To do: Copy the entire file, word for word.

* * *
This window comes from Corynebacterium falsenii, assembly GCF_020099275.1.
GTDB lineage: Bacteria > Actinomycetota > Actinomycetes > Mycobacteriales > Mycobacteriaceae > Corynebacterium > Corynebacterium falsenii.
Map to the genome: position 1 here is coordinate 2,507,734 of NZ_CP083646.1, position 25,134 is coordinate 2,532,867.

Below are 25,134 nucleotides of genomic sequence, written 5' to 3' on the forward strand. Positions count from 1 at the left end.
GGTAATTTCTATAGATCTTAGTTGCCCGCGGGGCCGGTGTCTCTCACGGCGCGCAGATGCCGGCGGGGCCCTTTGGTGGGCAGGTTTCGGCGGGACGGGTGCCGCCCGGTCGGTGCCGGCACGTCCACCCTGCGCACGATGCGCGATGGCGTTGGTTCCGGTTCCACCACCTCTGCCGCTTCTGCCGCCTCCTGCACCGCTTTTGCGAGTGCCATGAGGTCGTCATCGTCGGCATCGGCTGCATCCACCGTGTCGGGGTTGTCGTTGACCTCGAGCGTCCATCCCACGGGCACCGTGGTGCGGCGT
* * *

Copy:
This window comes from Corynebacterium falsenii, assembly GCF_020099275.1.
GTDB lineage: Bacteria > Actinomycetota > Actinomycetes > Mycobacteriales > Mycobacteriaceae > Corynebacterium > Corynebacterium falsenii.
Map to the genome: position 1 here is coordinate 2,507,734 of NZ_CP083646.1, position 25,134 is coordinate 2,532,867.

Below are 25,134 nucleotides of genomic sequence, written 5' to 3' on the forward strand. Positions count from 1 at the left end.
GGTAATTTCTATAGATCTTAGTTGCCCGCGGGGCCGGTGTCTCTCACGGCGCGCAGATGCCGGCGGGGCCCTTTGGTGGGCAGGTTTCGGCGGGACGGGTGCCGCCCGGTCGGTGCCGGCACGTCCACCCTGCGCACGATGCGCGATGGCGTTGGTTCCGGTTCCACCACCTCTGCCGCTTCTGCCGCCTCCTGCACCGCTTTTGCGAGTGCCATGAGGTCGTCATCGTCGGCATCGGCTGCATCCACCGTGTCGGGGTTGTCGTTGACCTCGAGCGTCCATCCCACGGGCACCGTGGTGCGGCGT